Title: Effect of packaging methods on the storage stability of dried capelin in the temperature and humidity conditions of Uganda.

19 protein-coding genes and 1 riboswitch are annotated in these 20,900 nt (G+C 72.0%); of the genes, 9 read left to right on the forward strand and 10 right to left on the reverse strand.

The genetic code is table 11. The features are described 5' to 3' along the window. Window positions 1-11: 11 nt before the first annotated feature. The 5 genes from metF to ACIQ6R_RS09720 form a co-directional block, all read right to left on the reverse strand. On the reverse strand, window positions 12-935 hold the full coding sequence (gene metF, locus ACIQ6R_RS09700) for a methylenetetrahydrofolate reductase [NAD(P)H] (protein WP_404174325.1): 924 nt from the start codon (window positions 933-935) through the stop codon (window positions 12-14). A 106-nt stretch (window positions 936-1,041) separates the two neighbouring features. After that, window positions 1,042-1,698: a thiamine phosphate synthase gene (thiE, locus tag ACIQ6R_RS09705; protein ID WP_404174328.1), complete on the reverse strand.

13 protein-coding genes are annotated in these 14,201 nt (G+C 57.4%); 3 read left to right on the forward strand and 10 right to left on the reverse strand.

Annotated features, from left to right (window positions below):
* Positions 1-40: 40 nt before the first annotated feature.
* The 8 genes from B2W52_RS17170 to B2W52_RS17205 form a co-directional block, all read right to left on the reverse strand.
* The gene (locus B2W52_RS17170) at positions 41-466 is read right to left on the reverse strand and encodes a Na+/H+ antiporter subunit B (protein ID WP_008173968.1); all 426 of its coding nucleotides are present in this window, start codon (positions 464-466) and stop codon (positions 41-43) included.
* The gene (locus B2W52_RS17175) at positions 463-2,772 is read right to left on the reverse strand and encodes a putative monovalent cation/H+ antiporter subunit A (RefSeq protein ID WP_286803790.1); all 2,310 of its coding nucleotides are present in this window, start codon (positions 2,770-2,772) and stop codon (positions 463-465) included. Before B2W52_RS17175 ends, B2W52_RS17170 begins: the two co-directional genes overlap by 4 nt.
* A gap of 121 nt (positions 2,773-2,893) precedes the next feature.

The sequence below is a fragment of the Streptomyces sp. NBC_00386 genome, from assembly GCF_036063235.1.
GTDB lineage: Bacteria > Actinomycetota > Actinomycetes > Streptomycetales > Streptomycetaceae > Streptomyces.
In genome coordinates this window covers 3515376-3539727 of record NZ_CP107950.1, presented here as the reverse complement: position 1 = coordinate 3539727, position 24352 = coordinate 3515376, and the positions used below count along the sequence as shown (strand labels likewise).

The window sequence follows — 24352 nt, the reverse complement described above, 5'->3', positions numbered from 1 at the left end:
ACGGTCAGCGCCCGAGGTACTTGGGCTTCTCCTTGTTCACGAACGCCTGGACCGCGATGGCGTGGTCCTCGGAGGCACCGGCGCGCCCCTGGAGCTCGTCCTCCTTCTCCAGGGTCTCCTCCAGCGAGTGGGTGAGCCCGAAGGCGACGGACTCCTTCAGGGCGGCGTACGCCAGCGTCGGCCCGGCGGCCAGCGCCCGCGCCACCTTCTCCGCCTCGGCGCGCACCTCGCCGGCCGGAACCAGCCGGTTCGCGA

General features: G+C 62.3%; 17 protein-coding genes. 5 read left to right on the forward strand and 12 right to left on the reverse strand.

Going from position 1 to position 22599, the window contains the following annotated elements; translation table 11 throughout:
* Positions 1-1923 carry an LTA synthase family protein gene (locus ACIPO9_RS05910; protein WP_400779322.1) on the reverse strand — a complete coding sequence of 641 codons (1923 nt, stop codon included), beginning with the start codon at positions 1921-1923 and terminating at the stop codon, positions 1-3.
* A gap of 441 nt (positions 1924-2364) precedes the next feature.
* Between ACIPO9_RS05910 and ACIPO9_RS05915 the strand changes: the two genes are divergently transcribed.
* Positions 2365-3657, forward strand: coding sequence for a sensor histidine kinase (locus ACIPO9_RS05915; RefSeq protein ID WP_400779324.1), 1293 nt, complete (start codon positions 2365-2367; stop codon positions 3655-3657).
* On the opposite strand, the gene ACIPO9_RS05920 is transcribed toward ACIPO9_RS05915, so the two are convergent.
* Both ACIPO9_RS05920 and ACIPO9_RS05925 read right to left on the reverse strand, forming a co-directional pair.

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Commercially dried capelin (Mallotus villosus) was packaged using conventional air packaging (AP), vacuum packaging (VP), modified atmosphere packaging (MAP, 99.9% N2) and hessian bags (HB) before storage in simulated temperature and humidity conditions of Uganda (Relative Humidity ≈ 54% and 83%; Temperature ≈ 30 °C and 17 °C respectively) for 8 weeks. Physicochemical, lipid and microbiological stability of the dried capelin was assessed during this period and varied with packaging method. Water content and water activity increased significantly for HB packed capelin (12.7 – 17.6% and 0.62 - 0.74 respectively). pH and colour were generally stable for all methods within a narrow range. Lipid content decreased significantly towards the end of storage in HB packed dried capelin. Primary lipid oxidation as measured by peroxide value (PV) was lowest in vacuum packed dried capelin (31.46 – 53.49 μmol/kg) over the 8 weeks. Secondary lipid oxidation indicated by thiobarbituric reactive substances (TBARS) content decreased significantly with storage time in modified atmosphere packed dried capelin (250.33 – 152.85 μmol MDA/kg). Free fatty acid (FFA) content of dried capelin increased throughout storage irrespective of packaging method. Total microbial count (TC) decreased significantly in vacuum packed dried capelin (4.81 – 3.55 Log cfu/g) while mould counts increased significantly in HB packed dried capelin (1 – 2.97 Log cfu/g). Yeasts initially proliferated in the air packed dried capelin however, the counts were generally low over the 8 weeks. Preliminary high coefficients of determination for independent validation (R 2cv) values (0.92 - 0.96) indicate that near infrared spectroscopy (NIR) can potentially be used to estimate changes in water content, water activity and pH of dried capelin with a good degree of accuracy. Overall, the present study showed that storage stability of dried capelin was dependent on packaging method. Nevertheless, the good quality of dried capelin raw material ensured that most quality indicators remained within acceptable specification limits for human consumption by the end of the storage period.


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